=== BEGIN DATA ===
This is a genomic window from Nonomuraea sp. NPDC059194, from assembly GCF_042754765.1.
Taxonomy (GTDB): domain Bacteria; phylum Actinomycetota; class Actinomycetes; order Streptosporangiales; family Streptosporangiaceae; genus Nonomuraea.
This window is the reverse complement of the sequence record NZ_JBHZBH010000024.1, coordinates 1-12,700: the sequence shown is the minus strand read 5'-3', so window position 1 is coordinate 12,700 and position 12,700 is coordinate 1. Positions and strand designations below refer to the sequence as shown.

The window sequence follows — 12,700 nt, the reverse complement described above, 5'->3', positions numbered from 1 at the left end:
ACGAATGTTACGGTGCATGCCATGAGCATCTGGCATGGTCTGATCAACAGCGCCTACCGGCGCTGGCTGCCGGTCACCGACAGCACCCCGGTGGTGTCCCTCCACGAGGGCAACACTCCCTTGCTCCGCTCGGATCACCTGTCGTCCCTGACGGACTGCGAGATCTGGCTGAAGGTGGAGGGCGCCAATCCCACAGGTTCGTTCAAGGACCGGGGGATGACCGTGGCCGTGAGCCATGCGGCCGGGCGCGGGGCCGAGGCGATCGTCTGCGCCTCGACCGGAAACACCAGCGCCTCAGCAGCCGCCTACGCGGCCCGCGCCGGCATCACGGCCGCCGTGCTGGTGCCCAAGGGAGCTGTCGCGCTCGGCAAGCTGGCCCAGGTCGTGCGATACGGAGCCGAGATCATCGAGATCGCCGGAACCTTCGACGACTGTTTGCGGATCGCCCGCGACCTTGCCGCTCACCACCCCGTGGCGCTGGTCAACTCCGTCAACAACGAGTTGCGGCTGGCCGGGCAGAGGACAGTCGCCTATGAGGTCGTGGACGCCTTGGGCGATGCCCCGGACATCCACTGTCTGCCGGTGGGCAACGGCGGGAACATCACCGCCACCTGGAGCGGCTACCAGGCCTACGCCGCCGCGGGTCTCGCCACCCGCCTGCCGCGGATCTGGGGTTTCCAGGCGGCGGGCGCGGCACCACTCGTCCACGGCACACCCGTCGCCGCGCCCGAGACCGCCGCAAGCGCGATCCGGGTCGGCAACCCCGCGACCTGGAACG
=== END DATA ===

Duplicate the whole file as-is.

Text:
This is a genomic window from Nonomuraea sp. NPDC059194, from assembly GCF_042754765.1.
Taxonomy (GTDB): domain Bacteria; phylum Actinomycetota; class Actinomycetes; order Streptosporangiales; family Streptosporangiaceae; genus Nonomuraea.
This window is the reverse complement of the sequence record NZ_JBHZBH010000024.1, coordinates 1-12,700: the sequence shown is the minus strand read 5'-3', so window position 1 is coordinate 12,700 and position 12,700 is coordinate 1. Positions and strand designations below refer to the sequence as shown.

The window sequence follows — 12,700 nt, the reverse complement described above, 5'->3', positions numbered from 1 at the left end:
ACGAATGTTACGGTGCATGCCATGAGCATCTGGCATGGTCTGATCAACAGCGCCTACCGGCGCTGGCTGCCGGTCACCGACAGCACCCCGGTGGTGTCCCTCCACGAGGGCAACACTCCCTTGCTCCGCTCGGATCACCTGTCGTCCCTGACGGACTGCGAGATCTGGCTGAAGGTGGAGGGCGCCAATCCCACAGGTTCGTTCAAGGACCGGGGGATGACCGTGGCCGTGAGCCATGCGGCCGGGCGCGGGGCCGAGGCGATCGTCTGCGCCTCGACCGGAAACACCAGCGCCTCAGCAGCCGCCTACGCGGCCCGCGCCGGCATCACGGCCGCCGTGCTGGTGCCCAAGGGAGCTGTCGCGCTCGGCAAGCTGGCCCAGGTCGTGCGATACGGAGCCGAGATCATCGAGATCGCCGGAACCTTCGACGACTGTTTGCGGATCGCCCGCGACCTTGCCGCTCACCACCCCGTGGCGCTGGTCAACTCCGTCAACAACGAGTTGCGGCTGGCCGGGCAGAGGACAGTCGCCTATGAGGTCGTGGACGCCTTGGGCGATGCCCCGGACATCCACTGTCTGCCGGTGGGCAACGGCGGGAACATCACCGCCACCTGGAGCGGCTACCAGGCCTACGCCGCCGCGGGTCTCGCCACCCGCCTGCCGCGGATCTGGGGTTTCCAGGCGGCGGGCGCGGCACCACTCGTCCACGGCACACCCGTCGCCGCGCCCGAGACCGCCGCAAGCGCGATCCGGGTCGGCAACCCCGCGACCTGGAACG